A student counts on his fingers while working through a math problem.

Teaching Math Fact Fluency | 6 Signs Your Class Is Failing

High-stakes state tests do not directly test fluency on math facts, although they should.  Your students can become bogged down in deriving basic facts during state testing.  When that happens they will be unable to demonstrate the higher-level math skills they have been learning.  You may have a math fact fluency problem, depressing your math achievement scores, but not even know it.  Here are six things to look for–to evaluate for yourself.

1) Finger counting during math testing shows a fact fluency problem

Students who are counting on their fingers (see above) during math testing are a definitive sign of a math fact fluency problem.  Finger counting is a bad sign in grades 3 and above, where they should have mastered math facts.  Students who don’t know the facts, need to use crutches to derive the answers to math facts.  Crutches make doing simple calculations take a long time to complete anything.  Your students may perform poorly on state tests just because they won’t complete the test for lack of time.

2) Students who lack math fact fluency need times tables available

When students in grades 3 or 4 and up have to do multiplication, they either have to know their facts or have a crutch.  If you see times tables on student desks that shows that the students need these crutches, and therefore do not know the basic multiplication facts.  Student folders sometimes come with these on the inside.  Some teachers put up a large poster of the multiplication facts–even though students find it nearly impossible to use from their seats.  Others provide laminated cards to the students which appear suddenly when students are set to do their “math work.”  When you see those times tables being used by more than a couple of students during math, you can tell you have a fluency problem.

3) Students who lack math fact fluency don’t participate in math lessons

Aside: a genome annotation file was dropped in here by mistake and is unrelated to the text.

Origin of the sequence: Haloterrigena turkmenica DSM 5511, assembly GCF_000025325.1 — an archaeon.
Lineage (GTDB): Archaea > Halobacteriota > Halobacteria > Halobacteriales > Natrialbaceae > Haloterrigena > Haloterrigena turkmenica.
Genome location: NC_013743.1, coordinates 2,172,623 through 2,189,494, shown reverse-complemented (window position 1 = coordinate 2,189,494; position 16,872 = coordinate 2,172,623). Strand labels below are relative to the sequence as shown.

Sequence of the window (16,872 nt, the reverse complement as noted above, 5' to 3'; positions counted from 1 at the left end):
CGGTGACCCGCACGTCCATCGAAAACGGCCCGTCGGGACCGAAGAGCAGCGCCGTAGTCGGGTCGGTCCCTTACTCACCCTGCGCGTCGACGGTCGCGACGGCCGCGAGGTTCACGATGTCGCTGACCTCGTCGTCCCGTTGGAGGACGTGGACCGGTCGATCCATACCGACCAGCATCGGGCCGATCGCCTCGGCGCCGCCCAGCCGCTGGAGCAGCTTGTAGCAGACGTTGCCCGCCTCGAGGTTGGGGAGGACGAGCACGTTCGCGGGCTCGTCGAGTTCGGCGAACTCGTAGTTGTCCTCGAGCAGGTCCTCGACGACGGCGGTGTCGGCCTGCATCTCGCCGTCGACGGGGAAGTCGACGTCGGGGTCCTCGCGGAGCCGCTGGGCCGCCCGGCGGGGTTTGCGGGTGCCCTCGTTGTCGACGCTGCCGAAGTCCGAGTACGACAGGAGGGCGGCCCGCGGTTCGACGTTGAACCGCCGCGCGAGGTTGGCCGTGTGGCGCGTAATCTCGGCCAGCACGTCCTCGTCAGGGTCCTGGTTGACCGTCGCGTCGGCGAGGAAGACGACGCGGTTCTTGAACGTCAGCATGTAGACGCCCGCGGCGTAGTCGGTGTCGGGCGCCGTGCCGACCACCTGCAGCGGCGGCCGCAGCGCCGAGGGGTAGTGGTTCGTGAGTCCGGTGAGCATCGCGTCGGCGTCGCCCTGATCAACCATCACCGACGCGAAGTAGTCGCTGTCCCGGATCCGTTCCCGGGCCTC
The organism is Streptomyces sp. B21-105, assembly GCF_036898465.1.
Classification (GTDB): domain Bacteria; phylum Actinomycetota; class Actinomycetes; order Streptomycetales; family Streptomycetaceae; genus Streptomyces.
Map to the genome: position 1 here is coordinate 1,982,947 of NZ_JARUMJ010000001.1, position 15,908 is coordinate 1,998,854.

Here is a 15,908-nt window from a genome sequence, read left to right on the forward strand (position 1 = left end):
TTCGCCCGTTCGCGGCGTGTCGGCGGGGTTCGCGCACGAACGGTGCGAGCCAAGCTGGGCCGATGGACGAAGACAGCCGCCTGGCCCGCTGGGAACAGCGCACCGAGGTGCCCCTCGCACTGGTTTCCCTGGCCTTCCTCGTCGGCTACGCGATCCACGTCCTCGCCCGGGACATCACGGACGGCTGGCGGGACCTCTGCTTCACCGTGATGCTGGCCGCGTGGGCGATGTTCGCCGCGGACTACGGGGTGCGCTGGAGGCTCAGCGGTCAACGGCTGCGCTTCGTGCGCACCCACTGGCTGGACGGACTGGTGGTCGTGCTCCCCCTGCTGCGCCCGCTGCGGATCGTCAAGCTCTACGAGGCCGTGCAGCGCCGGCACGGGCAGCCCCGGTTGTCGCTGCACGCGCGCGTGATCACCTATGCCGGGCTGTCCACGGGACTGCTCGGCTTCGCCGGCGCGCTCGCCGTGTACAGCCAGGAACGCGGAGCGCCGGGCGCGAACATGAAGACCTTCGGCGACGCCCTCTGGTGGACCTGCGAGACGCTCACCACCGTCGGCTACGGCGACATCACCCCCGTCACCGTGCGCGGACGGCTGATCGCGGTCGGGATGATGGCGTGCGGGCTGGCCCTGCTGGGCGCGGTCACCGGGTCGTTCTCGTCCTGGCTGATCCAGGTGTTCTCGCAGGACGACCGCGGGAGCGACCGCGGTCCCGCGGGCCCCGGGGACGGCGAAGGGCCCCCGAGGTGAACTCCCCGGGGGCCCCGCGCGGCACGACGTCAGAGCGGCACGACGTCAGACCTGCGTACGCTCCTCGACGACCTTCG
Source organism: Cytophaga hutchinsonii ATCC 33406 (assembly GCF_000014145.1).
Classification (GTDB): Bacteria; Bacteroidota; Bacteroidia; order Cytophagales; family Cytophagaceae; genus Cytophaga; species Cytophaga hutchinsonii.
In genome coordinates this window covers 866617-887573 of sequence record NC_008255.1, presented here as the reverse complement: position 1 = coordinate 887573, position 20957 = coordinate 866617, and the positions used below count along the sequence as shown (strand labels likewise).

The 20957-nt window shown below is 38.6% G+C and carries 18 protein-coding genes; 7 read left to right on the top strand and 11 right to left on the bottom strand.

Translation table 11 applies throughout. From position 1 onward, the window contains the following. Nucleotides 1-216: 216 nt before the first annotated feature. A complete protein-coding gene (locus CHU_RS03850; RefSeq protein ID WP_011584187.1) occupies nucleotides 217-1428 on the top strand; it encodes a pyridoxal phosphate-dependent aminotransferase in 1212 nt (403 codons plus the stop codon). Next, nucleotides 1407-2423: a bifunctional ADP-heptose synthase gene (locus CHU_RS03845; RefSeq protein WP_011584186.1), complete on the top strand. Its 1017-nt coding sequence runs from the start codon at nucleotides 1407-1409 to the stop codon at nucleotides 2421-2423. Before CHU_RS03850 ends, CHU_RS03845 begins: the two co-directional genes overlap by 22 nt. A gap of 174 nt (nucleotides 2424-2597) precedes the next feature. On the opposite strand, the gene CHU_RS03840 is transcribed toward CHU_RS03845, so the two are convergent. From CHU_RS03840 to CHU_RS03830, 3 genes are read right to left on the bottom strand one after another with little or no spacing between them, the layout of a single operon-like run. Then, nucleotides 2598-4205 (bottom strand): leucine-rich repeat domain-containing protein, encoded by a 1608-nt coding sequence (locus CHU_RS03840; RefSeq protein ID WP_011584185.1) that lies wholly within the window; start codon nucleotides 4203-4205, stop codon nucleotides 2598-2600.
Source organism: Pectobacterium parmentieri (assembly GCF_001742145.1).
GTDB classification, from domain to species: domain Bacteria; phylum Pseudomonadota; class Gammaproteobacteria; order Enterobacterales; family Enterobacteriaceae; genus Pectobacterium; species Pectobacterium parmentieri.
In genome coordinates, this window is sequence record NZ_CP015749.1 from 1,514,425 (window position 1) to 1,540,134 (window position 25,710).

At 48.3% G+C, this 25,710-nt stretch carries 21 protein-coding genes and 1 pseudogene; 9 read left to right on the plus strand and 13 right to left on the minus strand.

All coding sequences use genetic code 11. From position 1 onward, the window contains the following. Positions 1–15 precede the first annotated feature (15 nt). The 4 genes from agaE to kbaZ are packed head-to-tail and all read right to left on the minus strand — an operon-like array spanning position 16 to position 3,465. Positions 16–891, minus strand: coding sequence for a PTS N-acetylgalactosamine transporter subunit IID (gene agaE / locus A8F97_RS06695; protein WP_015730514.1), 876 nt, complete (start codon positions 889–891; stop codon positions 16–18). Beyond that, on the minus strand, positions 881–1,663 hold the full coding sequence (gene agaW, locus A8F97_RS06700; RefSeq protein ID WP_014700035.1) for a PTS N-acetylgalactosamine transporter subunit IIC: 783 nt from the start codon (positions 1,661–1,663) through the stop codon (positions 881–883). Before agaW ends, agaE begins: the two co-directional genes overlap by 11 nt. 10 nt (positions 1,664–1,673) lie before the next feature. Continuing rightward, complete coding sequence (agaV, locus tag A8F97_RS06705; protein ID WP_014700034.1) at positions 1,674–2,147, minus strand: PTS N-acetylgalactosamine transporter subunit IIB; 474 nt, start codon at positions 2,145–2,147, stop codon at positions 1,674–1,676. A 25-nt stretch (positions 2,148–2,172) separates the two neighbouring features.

Good teachers work to engage the class.  One good way, while working a problem for the class, is to ask the class for the answers to math facts.  Watching a lesson you may be able to spot a class that lacks fact fluency.  For example, imagine you watch the teacher demonstrating this problem.

Class, we begin this problem by multiplying nine times four.  What’s nine times four, everybody?”  [Only a couple of students answer.]  Yes, 36.  Now we write down the six and carry the 3 tens up to the tens place.  Next, we multiply nine times six.  What’s nine times six, everybody?”  [After a long silence, one student answers.] Yes, 54.  And we add the three to the 54, what do we get?  [Several students call out the answer.] Yes, 57.  That’s what we write down.

That interchange tells you there’s a math facts problem in this class.  When the problem is very easy, like 54+3 you get a good response.  When the fact is a “hard” one, you get silence and then one student answering.  Medium facts get minimal response.  This is a class that does not know their math facts.

4) Over-reliance on calculators signals a lack of math fact fluency

There are two kinds of over-reliance on calculators you may see in classrooms.  In the first kind, you see students who do not know facts using calculators to tell them the answer to single-digit facts they should have memorized.  Using calculators for single-digit facts is terribly slow and inefficient–and not what they are designed to do.  You can see this over-reliance on calculators when observing in a classroom.